In a forecast that bodes well for the cable industry’s ambitious WiFi initiatives in and out of the home, WiFi traffic will exceed wired traffic for the first time by 2018, according to a new report from Cisco Systems.
By 2018, Cisco also expects high-definition video traffic to generate more traffic than standard-def for the first time.
Those predictions are just two of a report full of them, alongside many other broadband-focused insights that Cisco pulled into its latest Visual Networking Index report, which looks at recent adoption trends and what’s on the horizon between 2013 and 2018.
More on mobile broadband – WiFi and mobile-connected devices will generate 61% of IP traffic by 2018, Cisco predicted, noting that WiFi will represent 49% of traffic, cellular 12%, and fixed traffic 39% by then. In comparison, WiFi represented 41%, cellular 3%, and fixed 56% in 2013.
IP video, Cisco said, will eat up 79% of all IP traffic by 2018, up from 66% in 2013. Ultra HD, meanwhile, will account for roughly 11% of IP video traffic in four years, up from a mere 0.1% in 2013. HD video, meanwhile, will account for 52% of all IP video traffic by 2018, up from 36% in 2013.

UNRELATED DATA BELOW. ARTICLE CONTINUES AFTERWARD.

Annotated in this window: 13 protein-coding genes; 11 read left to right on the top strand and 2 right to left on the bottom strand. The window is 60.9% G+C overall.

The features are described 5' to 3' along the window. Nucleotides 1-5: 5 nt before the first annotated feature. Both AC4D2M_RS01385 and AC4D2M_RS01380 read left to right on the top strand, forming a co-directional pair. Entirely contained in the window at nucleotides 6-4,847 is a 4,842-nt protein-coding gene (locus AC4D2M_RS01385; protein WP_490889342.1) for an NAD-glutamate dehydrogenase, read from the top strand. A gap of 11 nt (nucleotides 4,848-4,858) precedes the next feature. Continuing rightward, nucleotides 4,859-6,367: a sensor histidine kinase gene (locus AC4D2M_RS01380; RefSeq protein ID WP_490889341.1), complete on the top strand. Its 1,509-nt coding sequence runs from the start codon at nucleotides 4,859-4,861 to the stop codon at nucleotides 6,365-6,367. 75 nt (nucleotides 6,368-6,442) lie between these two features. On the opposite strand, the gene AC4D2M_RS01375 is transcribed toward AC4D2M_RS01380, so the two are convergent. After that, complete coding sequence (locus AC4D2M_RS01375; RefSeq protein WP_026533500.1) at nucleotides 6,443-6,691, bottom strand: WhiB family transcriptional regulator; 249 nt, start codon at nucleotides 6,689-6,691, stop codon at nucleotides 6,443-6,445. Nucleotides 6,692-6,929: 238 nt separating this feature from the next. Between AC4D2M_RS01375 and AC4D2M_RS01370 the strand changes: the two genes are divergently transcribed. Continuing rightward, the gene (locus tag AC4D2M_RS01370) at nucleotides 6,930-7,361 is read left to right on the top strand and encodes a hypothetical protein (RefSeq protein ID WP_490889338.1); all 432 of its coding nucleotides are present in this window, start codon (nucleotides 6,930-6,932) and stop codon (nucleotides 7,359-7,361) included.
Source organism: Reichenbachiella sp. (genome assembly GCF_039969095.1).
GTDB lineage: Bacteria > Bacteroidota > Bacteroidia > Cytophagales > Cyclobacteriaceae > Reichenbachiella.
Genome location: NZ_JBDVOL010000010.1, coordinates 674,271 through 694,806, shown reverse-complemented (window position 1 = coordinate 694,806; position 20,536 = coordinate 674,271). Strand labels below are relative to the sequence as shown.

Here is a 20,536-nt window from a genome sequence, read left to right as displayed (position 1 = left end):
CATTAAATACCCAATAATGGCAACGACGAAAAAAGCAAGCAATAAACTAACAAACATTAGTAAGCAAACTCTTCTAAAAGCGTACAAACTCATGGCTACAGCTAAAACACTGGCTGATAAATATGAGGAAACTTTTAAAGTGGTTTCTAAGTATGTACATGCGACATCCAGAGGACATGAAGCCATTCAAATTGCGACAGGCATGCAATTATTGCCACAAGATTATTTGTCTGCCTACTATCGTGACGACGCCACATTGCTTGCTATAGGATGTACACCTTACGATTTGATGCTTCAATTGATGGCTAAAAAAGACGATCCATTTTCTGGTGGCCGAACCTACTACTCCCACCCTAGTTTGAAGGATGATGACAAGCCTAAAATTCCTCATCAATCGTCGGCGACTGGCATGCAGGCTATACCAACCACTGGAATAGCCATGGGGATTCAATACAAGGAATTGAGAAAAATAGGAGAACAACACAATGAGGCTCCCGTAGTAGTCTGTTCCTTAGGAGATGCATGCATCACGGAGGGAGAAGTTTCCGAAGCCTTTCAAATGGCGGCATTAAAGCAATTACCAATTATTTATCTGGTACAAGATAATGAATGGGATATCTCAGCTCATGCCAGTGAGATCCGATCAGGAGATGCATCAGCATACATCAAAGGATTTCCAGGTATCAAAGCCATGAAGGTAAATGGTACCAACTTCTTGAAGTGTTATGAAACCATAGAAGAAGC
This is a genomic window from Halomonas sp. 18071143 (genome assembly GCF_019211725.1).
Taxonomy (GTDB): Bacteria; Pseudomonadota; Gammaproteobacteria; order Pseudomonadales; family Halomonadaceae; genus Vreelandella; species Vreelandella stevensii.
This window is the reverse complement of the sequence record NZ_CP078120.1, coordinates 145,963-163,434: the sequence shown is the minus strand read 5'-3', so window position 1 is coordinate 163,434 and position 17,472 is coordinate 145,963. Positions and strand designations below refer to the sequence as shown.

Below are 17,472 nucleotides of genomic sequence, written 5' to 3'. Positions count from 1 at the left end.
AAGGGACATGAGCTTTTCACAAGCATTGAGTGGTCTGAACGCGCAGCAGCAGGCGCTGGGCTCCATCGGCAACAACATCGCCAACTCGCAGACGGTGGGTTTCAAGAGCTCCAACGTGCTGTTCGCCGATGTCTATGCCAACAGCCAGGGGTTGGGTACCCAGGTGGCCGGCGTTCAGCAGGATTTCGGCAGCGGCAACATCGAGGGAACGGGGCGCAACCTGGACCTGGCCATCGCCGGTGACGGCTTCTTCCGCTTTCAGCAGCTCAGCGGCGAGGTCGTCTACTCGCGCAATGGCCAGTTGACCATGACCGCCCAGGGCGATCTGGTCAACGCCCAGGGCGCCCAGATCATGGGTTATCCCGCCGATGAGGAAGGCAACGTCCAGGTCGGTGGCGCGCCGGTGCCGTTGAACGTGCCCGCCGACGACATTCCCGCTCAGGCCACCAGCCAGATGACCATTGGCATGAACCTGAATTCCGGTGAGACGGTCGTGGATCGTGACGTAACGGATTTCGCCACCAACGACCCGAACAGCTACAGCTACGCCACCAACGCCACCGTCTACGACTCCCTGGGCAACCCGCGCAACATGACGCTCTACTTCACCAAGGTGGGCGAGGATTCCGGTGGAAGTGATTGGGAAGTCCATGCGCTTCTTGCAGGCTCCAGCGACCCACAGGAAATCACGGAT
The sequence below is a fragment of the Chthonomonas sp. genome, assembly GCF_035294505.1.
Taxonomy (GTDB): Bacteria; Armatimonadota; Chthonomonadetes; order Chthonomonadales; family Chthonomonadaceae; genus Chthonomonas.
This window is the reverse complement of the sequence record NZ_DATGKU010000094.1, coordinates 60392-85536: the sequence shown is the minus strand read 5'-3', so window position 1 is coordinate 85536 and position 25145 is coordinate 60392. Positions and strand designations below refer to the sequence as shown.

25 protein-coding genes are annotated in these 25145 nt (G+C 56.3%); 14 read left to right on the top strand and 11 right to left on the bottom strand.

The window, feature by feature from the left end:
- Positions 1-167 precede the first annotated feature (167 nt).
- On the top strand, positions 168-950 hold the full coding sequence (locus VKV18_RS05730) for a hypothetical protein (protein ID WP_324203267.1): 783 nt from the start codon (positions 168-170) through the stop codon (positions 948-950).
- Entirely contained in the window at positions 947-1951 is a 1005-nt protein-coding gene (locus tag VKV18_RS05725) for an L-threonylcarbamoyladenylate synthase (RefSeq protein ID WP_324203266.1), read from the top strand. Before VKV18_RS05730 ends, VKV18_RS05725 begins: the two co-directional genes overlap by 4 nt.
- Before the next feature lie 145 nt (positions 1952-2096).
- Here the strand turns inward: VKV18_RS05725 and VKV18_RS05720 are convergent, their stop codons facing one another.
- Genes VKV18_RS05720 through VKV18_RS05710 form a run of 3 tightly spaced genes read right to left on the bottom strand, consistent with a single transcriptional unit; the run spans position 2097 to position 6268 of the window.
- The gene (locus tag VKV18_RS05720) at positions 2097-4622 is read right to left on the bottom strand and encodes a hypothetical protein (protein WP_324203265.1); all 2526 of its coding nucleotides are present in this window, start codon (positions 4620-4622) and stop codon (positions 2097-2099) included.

On a broader basis, Cisco predicted that global IP traffic will grow nearly three-fold over the next four years – reaching an annual run rate of 1.6 zettabytes, or half a trillion gigabytes by 2018 -- as Internet usage and IP-capable devices proliferate and use broadband to distribute video.
Also by 2018, Cisco expects the majority of traffic to originate from devices other than a PC.
Looking ahead to this week's kickoff of the FIFA World Cup, Cisco expects the soccer-fest to generate 4.3 exabytes of Internet traffic, about three times the amount of broadband traffic generated in Brazil, the event’s host country, in a month. To put it in further context, global IP traffic is expected to reach 132 exabytes per month by 2018, which is equivalent to 5.5 billion people binge-viewing Game of Thrones season 4 via VOD in HD or 1.5 billion people watching video in UltraHD/4K, Cisco said.
On the speed front, global broadband speeds will reach 42 Mbps 2018, up from 16% at the end of 2013, and the majority of broadband connections, or 55%, will be faster than 10 Mbps by 2018, Cisco said, noting that average broadband speeds in Japan and South Korea will approach 100 Mbps by the end of 2018.
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